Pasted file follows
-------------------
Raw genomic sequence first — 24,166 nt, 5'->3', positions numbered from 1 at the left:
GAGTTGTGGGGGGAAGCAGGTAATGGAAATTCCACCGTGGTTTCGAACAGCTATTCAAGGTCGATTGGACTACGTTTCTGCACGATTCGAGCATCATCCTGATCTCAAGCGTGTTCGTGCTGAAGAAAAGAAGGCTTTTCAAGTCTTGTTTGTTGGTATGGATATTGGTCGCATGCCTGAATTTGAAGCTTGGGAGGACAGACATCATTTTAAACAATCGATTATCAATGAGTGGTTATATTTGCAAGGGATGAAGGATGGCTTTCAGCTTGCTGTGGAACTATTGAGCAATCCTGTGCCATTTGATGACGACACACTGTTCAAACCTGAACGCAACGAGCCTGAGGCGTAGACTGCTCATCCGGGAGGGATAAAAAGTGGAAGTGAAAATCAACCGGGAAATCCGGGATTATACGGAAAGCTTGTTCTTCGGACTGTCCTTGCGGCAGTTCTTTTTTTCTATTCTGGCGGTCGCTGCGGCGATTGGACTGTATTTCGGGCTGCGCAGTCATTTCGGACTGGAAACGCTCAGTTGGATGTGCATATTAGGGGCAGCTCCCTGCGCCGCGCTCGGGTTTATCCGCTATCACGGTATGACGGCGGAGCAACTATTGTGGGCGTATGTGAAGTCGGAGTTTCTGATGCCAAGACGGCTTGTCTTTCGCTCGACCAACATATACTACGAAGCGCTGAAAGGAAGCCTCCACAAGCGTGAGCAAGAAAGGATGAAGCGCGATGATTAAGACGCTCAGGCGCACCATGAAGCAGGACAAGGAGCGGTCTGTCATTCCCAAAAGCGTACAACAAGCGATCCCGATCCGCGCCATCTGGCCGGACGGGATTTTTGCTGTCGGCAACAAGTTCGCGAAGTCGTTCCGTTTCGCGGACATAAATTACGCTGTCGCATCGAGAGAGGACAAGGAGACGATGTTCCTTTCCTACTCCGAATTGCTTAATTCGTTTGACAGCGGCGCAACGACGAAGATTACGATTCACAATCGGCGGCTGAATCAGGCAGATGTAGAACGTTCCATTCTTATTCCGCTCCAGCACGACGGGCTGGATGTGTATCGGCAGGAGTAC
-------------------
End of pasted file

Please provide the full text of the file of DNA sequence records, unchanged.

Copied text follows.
Raw genomic sequence first — 24,166 nt, 5'->3', positions numbered from 1 at the left:
GAGTTGTGGGGGGAAGCAGGTAATGGAAATTCCACCGTGGTTTCGAACAGCTATTCAAGGTCGATTGGACTACGTTTCTGCACGATTCGAGCATCATCCTGATCTCAAGCGTGTTCGTGCTGAAGAAAAGAAGGCTTTTCAAGTCTTGTTTGTTGGTATGGATATTGGTCGCATGCCTGAATTTGAAGCTTGGGAGGACAGACATCATTTTAAACAATCGATTATCAATGAGTGGTTATATTTGCAAGGGATGAAGGATGGCTTTCAGCTTGCTGTGGAACTATTGAGCAATCCTGTGCCATTTGATGACGACACACTGTTCAAACCTGAACGCAACGAGCCTGAGGCGTAGACTGCTCATCCGGGAGGGATAAAAAGTGGAAGTGAAAATCAACCGGGAAATCCGGGATTATACGGAAAGCTTGTTCTTCGGACTGTCCTTGCGGCAGTTCTTTTTTTCTATTCTGGCGGTCGCTGCGGCGATTGGACTGTATTTCGGGCTGCGCAGTCATTTCGGACTGGAAACGCTCAGTTGGATGTGCATATTAGGGGCAGCTCCCTGCGCCGCGCTCGGGTTTATCCGCTATCACGGTATGACGGCGGAGCAACTATTGTGGGCGTATGTGAAGTCGGAGTTTCTGATGCCAAGACGGCTTGTCTTTCGCTCGACCAACATATACTACGAAGCGCTGAAAGGAAGCCTCCACAAGCGTGAGCAAGAAAGGATGAAGCGCGATGATTAAGACGCTCAGGCGCACCATGAAGCAGGACAAGGAGCGGTCTGTCATTCCCAAAAGCGTACAACAAGCGATCCCGATCCGCGCCATCTGGCCGGACGGGATTTTTGCTGTCGGCAACAAGTTCGCGAAGTCGTTCCGTTTCGCGGACATAAATTACGCTGTCGCATCGAGAGAGGACAAGGAGACGATGTTCCTTTCCTACTCCGAATTGCTTAATTCGTTTGACAGCGGCGCAACGACGAAGATTACGATTCACAATCGGCGGCTGAATCAGGCAGATGTAGAACGTTCCATTCTTATTCCGCTCCAGCACGACGGGCTGGATGTGTATCGGCAGGAGTAC